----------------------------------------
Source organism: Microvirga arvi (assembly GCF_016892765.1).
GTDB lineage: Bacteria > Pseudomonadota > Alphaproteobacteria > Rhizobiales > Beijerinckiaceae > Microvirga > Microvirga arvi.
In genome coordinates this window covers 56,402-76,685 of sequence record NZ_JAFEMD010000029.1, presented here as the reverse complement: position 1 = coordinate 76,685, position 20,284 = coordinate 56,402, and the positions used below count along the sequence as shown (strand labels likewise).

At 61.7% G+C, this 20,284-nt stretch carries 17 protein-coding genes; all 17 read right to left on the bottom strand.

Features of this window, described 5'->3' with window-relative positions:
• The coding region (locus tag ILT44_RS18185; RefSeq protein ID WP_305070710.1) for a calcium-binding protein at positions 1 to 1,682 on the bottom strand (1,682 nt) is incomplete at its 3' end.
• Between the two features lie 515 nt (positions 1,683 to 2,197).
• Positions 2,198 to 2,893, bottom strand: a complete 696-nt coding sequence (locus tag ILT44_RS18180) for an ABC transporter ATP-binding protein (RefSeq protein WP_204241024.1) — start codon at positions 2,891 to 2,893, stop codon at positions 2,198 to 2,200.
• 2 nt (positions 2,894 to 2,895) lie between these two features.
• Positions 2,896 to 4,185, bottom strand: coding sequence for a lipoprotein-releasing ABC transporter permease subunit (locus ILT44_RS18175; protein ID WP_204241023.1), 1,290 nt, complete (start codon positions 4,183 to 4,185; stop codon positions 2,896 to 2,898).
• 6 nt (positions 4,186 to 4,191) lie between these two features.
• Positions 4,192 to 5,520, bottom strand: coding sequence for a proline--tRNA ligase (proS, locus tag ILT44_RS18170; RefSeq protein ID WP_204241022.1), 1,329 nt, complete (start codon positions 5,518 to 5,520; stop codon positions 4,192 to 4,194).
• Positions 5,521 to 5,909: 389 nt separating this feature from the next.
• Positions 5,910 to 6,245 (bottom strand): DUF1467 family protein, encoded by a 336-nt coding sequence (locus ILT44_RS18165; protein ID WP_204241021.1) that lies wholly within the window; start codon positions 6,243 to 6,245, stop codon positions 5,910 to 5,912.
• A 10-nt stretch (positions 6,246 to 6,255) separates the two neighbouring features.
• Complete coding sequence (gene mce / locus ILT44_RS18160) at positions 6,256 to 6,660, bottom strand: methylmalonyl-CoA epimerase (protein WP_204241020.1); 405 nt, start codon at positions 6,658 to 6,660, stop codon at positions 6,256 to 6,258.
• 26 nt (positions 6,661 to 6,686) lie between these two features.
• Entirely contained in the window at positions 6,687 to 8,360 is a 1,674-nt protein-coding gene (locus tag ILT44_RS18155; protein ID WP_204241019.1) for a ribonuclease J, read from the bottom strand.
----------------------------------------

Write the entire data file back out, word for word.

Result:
Source organism: Microvirga arvi (assembly GCF_016892765.1).
GTDB lineage: Bacteria > Pseudomonadota > Alphaproteobacteria > Rhizobiales > Beijerinckiaceae > Microvirga > Microvirga arvi.
In genome coordinates this window covers 56,402-76,685 of sequence record NZ_JAFEMD010000029.1, presented here as the reverse complement: position 1 = coordinate 76,685, position 20,284 = coordinate 56,402, and the positions used below count along the sequence as shown (strand labels likewise).

At 61.7% G+C, this 20,284-nt stretch carries 17 protein-coding genes; all 17 read right to left on the bottom strand.

Features of this window, described 5'->3' with window-relative positions:
• The coding region (locus tag ILT44_RS18185; RefSeq protein ID WP_305070710.1) for a calcium-binding protein at positions 1 to 1,682 on the bottom strand (1,682 nt) is incomplete at its 3' end.
• Between the two features lie 515 nt (positions 1,683 to 2,197).
• Positions 2,198 to 2,893, bottom strand: a complete 696-nt coding sequence (locus tag ILT44_RS18180) for an ABC transporter ATP-binding protein (RefSeq protein WP_204241024.1) — start codon at positions 2,891 to 2,893, stop codon at positions 2,198 to 2,200.
• 2 nt (positions 2,894 to 2,895) lie between these two features.
• Positions 2,896 to 4,185, bottom strand: coding sequence for a lipoprotein-releasing ABC transporter permease subunit (locus ILT44_RS18175; protein ID WP_204241023.1), 1,290 nt, complete (start codon positions 4,183 to 4,185; stop codon positions 2,896 to 2,898).
• 6 nt (positions 4,186 to 4,191) lie between these two features.
• Positions 4,192 to 5,520, bottom strand: coding sequence for a proline--tRNA ligase (proS, locus tag ILT44_RS18170; RefSeq protein ID WP_204241022.1), 1,329 nt, complete (start codon positions 5,518 to 5,520; stop codon positions 4,192 to 4,194).
• Positions 5,521 to 5,909: 389 nt separating this feature from the next.
• Positions 5,910 to 6,245 (bottom strand): DUF1467 family protein, encoded by a 336-nt coding sequence (locus ILT44_RS18165; protein ID WP_204241021.1) that lies wholly within the window; start codon positions 6,243 to 6,245, stop codon positions 5,910 to 5,912.
• A 10-nt stretch (positions 6,246 to 6,255) separates the two neighbouring features.
• Complete coding sequence (gene mce / locus ILT44_RS18160) at positions 6,256 to 6,660, bottom strand: methylmalonyl-CoA epimerase (protein WP_204241020.1); 405 nt, start codon at positions 6,658 to 6,660, stop codon at positions 6,256 to 6,258.
• 26 nt (positions 6,661 to 6,686) lie between these two features.
• Entirely contained in the window at positions 6,687 to 8,360 is a 1,674-nt protein-coding gene (locus tag ILT44_RS18155; protein ID WP_204241019.1) for a ribonuclease J, read from the bottom strand.